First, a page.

Another interpretation of dharma is the notion of destiny. Dharma is a person’s duty in life. Put another way, dharma is the path a person takes to best use this life to most effectively reach the goal of life.
A person’s dharma is related also to personal karmas and samskaras. What does a person need to earn, burn, and discard in order to move forward in spiritual life? What is the dharma that can effect that learning and burning? Whether that dharma is to be a carpenter, social worker, fireman, nurse, computer technician, mother or father, Californian or Italian, it doesn’t matter. From a general point of view, no dharma is better than another. From the standpoint of making spiritual progress, being a small vegetable farmer or street cleaner is as valid and efficient a dharma as being president or pope. Each person has a dharma that best suits his or her spiritual needs.
It is vital then to look for and establish a personal dharma that provides a personal set of values to follow and develop, and identifies those duties that will be helpful in the process of personal growth.
In this exploration of something beyond worldly life it is necessary to find a spiritual path. We all need a guidebook into the geography of the heart. We are all making a sacred journey to our true, divine natures. Although that divine nature is so close and so known to us, it also remains hidden in the tangled recesses of our thoughts and desires.
All the religions and spiritual systems of the world come from the human aspiration to know the truth about our real identity. Within each of these systems are maps to that Truth that is shared by all. Some maps are written in Sanskrit, others in Latin, Hebrew, Arabic, or Chinese. Some maps take sea routes, others overland or air. Some guide followers this way up the mountainside, others that way. They all, however, come to the same pinnacle of Truth.
We usually find ourselves in those systems that represent our culture. Religions evolve out of cultures to serve the spiritual needs of people in the context of their lifestyles, environments, and histories. Islam emerged from a particular culture, history and community need. The same is true of Buddhism, Christianity, Judaism, and all the religious systems of the world. None is better than another. They merely reflect cultures, times, and needs. Hinduism in reality is a way of life and a philosophy of life. It is not a religion.
As the world has shrunk with sophisticated communications systems, it has become easier to share the knowledge of religious systems with other cultures. There has been a mixing of ideas and techniques that are benefiting people throughout the world. The great movement of eastern philosophies in the second half of this century throughout the United States and Europe is an example of this sharing.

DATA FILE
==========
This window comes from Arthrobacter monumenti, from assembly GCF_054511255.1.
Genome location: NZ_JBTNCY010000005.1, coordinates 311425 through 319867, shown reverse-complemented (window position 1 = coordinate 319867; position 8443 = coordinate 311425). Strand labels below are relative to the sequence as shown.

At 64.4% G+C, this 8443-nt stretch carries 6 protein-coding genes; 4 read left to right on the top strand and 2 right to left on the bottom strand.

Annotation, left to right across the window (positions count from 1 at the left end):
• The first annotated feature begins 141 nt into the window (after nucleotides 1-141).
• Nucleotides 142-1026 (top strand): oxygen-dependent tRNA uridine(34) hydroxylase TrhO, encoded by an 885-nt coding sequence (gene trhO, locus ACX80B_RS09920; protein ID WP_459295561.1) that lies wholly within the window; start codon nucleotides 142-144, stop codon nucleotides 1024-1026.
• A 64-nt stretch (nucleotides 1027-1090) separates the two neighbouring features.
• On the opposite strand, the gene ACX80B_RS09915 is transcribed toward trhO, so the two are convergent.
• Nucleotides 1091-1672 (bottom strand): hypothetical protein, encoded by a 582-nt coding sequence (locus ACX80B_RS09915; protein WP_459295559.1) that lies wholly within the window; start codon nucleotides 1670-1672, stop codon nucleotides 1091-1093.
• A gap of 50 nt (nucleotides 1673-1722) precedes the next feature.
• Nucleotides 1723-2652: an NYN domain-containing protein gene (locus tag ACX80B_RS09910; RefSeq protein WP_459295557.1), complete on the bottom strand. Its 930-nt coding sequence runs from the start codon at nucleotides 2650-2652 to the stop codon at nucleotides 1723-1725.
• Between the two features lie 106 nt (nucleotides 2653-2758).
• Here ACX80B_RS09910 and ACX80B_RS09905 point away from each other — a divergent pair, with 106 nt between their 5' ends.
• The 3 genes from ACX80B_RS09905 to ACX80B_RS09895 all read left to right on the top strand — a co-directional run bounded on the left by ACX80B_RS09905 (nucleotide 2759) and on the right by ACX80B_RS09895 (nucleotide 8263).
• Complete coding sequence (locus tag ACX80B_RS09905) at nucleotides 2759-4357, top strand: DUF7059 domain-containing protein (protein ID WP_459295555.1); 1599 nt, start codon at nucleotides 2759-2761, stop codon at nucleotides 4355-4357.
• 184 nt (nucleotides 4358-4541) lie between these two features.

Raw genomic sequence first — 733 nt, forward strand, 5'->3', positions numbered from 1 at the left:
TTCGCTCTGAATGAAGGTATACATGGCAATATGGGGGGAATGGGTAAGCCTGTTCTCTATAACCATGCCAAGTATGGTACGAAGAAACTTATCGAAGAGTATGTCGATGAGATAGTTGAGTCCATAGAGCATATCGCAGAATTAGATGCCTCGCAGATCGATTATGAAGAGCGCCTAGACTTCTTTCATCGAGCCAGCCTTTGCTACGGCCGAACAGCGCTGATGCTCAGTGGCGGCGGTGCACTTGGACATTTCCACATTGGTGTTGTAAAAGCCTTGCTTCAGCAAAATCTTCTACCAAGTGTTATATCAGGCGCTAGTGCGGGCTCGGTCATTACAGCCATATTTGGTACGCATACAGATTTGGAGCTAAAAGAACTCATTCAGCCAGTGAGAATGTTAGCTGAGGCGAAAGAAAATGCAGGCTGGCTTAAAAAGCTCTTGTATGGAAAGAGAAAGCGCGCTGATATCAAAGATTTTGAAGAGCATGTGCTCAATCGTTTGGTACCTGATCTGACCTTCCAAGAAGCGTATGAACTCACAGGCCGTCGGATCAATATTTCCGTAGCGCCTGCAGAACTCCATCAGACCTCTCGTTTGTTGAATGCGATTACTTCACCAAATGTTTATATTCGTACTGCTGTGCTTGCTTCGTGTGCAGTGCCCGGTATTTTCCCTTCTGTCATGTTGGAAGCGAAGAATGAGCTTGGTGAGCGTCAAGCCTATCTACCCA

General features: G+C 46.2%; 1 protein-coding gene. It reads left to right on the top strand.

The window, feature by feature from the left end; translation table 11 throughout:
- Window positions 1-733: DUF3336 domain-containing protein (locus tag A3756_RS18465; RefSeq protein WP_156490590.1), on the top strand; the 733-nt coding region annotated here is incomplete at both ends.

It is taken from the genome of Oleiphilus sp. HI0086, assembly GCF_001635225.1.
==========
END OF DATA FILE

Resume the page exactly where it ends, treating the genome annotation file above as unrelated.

However, it is important to remember that spiritual disciplines that have become religious systems have been reinterpreted. Institutions have emerged that have become something other than the spiritual imperative that gave rise to the institutions. Jesus said he was not creating a new religion; he was simply telling the truth. A religious system developed and concealed the truth told by Jesus. The truth is still there, but around it is this new institution and its interpretations of truth.
Jesus said, for instance, “I am the way, the truth, and the life; no one comes to the Father but by me.” He meant that the way to eternal life, or Brahman, is by knowing the Atman, the pure Self that is embodied by all. The institution that formed seized on the statement and used it as an institutional bludgeon, demanding that people join that institution and take on its dogma or be doomed.
So is the case with Islam. Internal research of Islam has been done by the Sufis. The Sufis have dived deep into the Islamic scriptures and emerged with gems of wisdom. I find that all religions have one and the same truth to share with their community. The fortunate few who have realized this truth know that it is priestly wisdom and churchianity that have created confusion.
The same phenomenon has happened in all spiritual systems. The institutions are meant to protect the truth, and they grow to bind a community together. That’s the meaning of religion from the Latin ligare, to hold or bind together a culture or people of like beliefs. However, often the institution takes on a life of its own, ignoring the truth it meant to teach. The institution and its leaders become more vital than the truth itself. This leads usually to politics, prejudice, dogmatism, factionalism, and sometimes bloodshed with one religious group fighting another. The mentality develops that, “We have the truth, you don’t. God is with us, not you.” All manner of injustices and harm in the name of religion come from this attitude. The egos of religious leaders create a situation where their followers worship them, or fear them, and the purpose of the path is forgotten.
The desirable path is that which responds to the true spiritual needs of the individual, not to the demands of an institution, and not to the whims of institutional leaders. In truly spiritual systems both the institutions and their leaders exist solely to serve the spiritual needs of their members and followers.